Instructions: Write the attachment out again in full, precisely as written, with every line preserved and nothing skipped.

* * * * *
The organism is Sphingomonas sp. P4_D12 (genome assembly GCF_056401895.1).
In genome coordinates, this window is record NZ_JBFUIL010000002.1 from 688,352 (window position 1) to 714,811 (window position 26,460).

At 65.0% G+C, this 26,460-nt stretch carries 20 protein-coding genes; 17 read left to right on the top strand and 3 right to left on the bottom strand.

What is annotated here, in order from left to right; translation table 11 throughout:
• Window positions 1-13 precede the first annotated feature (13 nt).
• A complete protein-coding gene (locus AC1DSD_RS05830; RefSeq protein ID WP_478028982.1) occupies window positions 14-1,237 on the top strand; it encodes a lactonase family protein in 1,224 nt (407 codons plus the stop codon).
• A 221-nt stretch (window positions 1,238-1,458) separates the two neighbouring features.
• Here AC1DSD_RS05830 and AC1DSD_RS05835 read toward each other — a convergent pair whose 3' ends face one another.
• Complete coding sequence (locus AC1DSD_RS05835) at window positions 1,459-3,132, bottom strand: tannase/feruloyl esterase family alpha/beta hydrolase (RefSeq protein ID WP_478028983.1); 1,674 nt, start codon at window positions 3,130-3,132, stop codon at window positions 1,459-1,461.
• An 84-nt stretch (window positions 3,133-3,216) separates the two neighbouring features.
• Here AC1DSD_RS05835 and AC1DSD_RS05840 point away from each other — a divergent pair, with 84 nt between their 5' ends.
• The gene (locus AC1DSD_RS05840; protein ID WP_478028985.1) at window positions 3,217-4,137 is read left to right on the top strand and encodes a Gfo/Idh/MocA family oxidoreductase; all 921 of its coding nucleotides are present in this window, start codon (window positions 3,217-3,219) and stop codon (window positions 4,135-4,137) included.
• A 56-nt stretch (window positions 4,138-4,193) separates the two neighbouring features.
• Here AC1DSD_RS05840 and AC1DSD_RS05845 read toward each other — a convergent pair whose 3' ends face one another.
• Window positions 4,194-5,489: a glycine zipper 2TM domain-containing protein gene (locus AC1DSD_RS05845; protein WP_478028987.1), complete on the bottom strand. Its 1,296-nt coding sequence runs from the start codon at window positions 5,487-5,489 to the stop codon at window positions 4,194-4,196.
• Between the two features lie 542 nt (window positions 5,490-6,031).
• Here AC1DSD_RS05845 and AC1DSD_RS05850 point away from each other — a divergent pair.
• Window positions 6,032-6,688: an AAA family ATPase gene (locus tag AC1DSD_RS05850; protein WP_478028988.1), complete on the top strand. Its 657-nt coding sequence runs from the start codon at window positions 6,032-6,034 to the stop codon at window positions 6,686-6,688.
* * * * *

The organism is Sphingomonas sp. P4_D12 (genome assembly GCF_056401895.1).
In genome coordinates, this window is record NZ_JBFUIL010000002.1 from 688,352 (window position 1) to 714,811 (window position 26,460).

At 65.0% G+C, this 26,460-nt stretch carries 20 protein-coding genes; 17 read left to right on the top strand and 3 right to left on the bottom strand.

What is annotated here, in order from left to right; translation table 11 throughout:
• Window positions 1-13 precede the first annotated feature (13 nt).
• A complete protein-coding gene (locus AC1DSD_RS05830; RefSeq protein ID WP_478028982.1) occupies window positions 14-1,237 on the top strand; it encodes a lactonase family protein in 1,224 nt (407 codons plus the stop codon).
• A 221-nt stretch (window positions 1,238-1,458) separates the two neighbouring features.
• Here AC1DSD_RS05830 and AC1DSD_RS05835 read toward each other — a convergent pair whose 3' ends face one another.
• Complete coding sequence (locus AC1DSD_RS05835) at window positions 1,459-3,132, bottom strand: tannase/feruloyl esterase family alpha/beta hydrolase (RefSeq protein ID WP_478028983.1); 1,674 nt, start codon at window positions 3,130-3,132, stop codon at window positions 1,459-1,461.
• An 84-nt stretch (window positions 3,133-3,216) separates the two neighbouring features.
• Here AC1DSD_RS05835 and AC1DSD_RS05840 point away from each other — a divergent pair, with 84 nt between their 5' ends.
• The gene (locus AC1DSD_RS05840; protein ID WP_478028985.1) at window positions 3,217-4,137 is read left to right on the top strand and encodes a Gfo/Idh/MocA family oxidoreductase; all 921 of its coding nucleotides are present in this window, start codon (window positions 3,217-3,219) and stop codon (window positions 4,135-4,137) included.
• A 56-nt stretch (window positions 4,138-4,193) separates the two neighbouring features.
• Here AC1DSD_RS05840 and AC1DSD_RS05845 read toward each other — a convergent pair whose 3' ends face one another.
• Window positions 4,194-5,489: a glycine zipper 2TM domain-containing protein gene (locus AC1DSD_RS05845; protein WP_478028987.1), complete on the bottom strand. Its 1,296-nt coding sequence runs from the start codon at window positions 5,487-5,489 to the stop codon at window positions 4,194-4,196.
• Between the two features lie 542 nt (window positions 5,490-6,031).
• Here AC1DSD_RS05845 and AC1DSD_RS05850 point away from each other — a divergent pair.
• Window positions 6,032-6,688: an AAA family ATPase gene (locus tag AC1DSD_RS05850; protein WP_478028988.1), complete on the top strand. Its 657-nt coding sequence runs from the start codon at window positions 6,032-6,034 to the stop codon at window positions 6,686-6,688.